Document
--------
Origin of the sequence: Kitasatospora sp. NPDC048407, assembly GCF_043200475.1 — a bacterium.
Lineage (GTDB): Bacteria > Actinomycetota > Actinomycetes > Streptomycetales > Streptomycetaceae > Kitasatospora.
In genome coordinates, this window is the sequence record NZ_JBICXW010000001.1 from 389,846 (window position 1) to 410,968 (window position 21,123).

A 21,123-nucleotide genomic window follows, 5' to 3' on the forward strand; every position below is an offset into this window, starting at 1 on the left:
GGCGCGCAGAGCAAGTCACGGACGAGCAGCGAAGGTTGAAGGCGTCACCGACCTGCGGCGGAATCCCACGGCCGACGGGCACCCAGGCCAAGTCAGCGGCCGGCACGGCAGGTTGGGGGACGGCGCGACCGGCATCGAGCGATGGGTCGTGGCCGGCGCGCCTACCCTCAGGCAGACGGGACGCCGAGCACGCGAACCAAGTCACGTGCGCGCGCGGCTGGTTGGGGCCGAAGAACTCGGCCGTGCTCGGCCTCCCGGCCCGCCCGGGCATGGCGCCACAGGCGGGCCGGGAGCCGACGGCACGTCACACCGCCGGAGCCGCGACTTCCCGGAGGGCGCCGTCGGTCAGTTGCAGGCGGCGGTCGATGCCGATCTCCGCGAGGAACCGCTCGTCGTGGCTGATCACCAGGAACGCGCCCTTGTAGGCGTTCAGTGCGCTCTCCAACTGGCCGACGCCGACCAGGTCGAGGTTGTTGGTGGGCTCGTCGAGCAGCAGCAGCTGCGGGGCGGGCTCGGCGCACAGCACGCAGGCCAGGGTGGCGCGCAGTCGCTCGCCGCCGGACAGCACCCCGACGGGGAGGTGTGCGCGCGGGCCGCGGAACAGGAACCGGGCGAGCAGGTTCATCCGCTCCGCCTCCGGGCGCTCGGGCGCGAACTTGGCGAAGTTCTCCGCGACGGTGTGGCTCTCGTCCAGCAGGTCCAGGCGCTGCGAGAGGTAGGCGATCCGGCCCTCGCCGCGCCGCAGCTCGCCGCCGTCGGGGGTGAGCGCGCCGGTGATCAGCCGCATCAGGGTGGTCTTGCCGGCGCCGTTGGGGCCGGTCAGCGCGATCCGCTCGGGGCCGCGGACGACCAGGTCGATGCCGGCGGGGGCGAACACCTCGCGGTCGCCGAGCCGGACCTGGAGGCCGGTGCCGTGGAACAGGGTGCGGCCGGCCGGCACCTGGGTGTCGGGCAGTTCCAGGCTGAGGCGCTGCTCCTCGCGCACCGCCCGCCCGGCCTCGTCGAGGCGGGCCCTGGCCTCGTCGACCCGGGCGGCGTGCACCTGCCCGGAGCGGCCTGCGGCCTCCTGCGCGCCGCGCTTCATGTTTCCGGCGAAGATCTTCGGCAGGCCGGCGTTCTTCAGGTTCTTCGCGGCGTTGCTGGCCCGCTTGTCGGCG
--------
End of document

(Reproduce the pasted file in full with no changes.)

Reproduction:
Origin of the sequence: Kitasatospora sp. NPDC048407, assembly GCF_043200475.1 — a bacterium.
Lineage (GTDB): Bacteria > Actinomycetota > Actinomycetes > Streptomycetales > Streptomycetaceae > Kitasatospora.
In genome coordinates, this window is the sequence record NZ_JBICXW010000001.1 from 389,846 (window position 1) to 410,968 (window position 21,123).

A 21,123-nucleotide genomic window follows, 5' to 3' on the forward strand; every position below is an offset into this window, starting at 1 on the left:
GGCGCGCAGAGCAAGTCACGGACGAGCAGCGAAGGTTGAAGGCGTCACCGACCTGCGGCGGAATCCCACGGCCGACGGGCACCCAGGCCAAGTCAGCGGCCGGCACGGCAGGTTGGGGGACGGCGCGACCGGCATCGAGCGATGGGTCGTGGCCGGCGCGCCTACCCTCAGGCAGACGGGACGCCGAGCACGCGAACCAAGTCACGTGCGCGCGCGGCTGGTTGGGGCCGAAGAACTCGGCCGTGCTCGGCCTCCCGGCCCGCCCGGGCATGGCGCCACAGGCGGGCCGGGAGCCGACGGCACGTCACACCGCCGGAGCCGCGACTTCCCGGAGGGCGCCGTCGGTCAGTTGCAGGCGGCGGTCGATGCCGATCTCCGCGAGGAACCGCTCGTCGTGGCTGATCACCAGGAACGCGCCCTTGTAGGCGTTCAGTGCGCTCTCCAACTGGCCGACGCCGACCAGGTCGAGGTTGTTGGTGGGCTCGTCGAGCAGCAGCAGCTGCGGGGCGGGCTCGGCGCACAGCACGCAGGCCAGGGTGGCGCGCAGTCGCTCGCCGCCGGACAGCACCCCGACGGGGAGGTGTGCGCGCGGGCCGCGGAACAGGAACCGGGCGAGCAGGTTCATCCGCTCCGCCTCCGGGCGCTCGGGCGCGAACTTGGCGAAGTTCTCCGCGACGGTGTGGCTCTCGTCCAGCAGGTCCAGGCGCTGCGAGAGGTAGGCGATCCGGCCCTCGCCGCGCCGCAGCTCGCCGCCGTCGGGGGTGAGCGCGCCGGTGATCAGCCGCATCAGGGTGGTCTTGCCGGCGCCGTTGGGGCCGGTCAGCGCGATCCGCTCGGGGCCGCGGACGACCAGGTCGATGCCGGCGGGGGCGAACACCTCGCGGTCGCCGAGCCGGACCTGGAGGCCGGTGCCGTGGAACAGGGTGCGGCCGGCCGGCACCTGGGTGTCGGGCAGTTCCAGGCTGAGGCGCTGCTCCTCGCGCACCGCCCGCCCGGCCTCGTCGAGGCGGGCCCTGGCCTCGTCGACCCGGGCGGCGTGCACCTGCCCGGAGCGGCCTGCGGCCTCCTGCGCGCCGCGCTTCATGTTTCCGGCGAAGATCTTCGGCAGGCCGGCGTTCTTCAGGTTCTTCGCGGCGTTGCTGGCCCGCTTGTCGGCG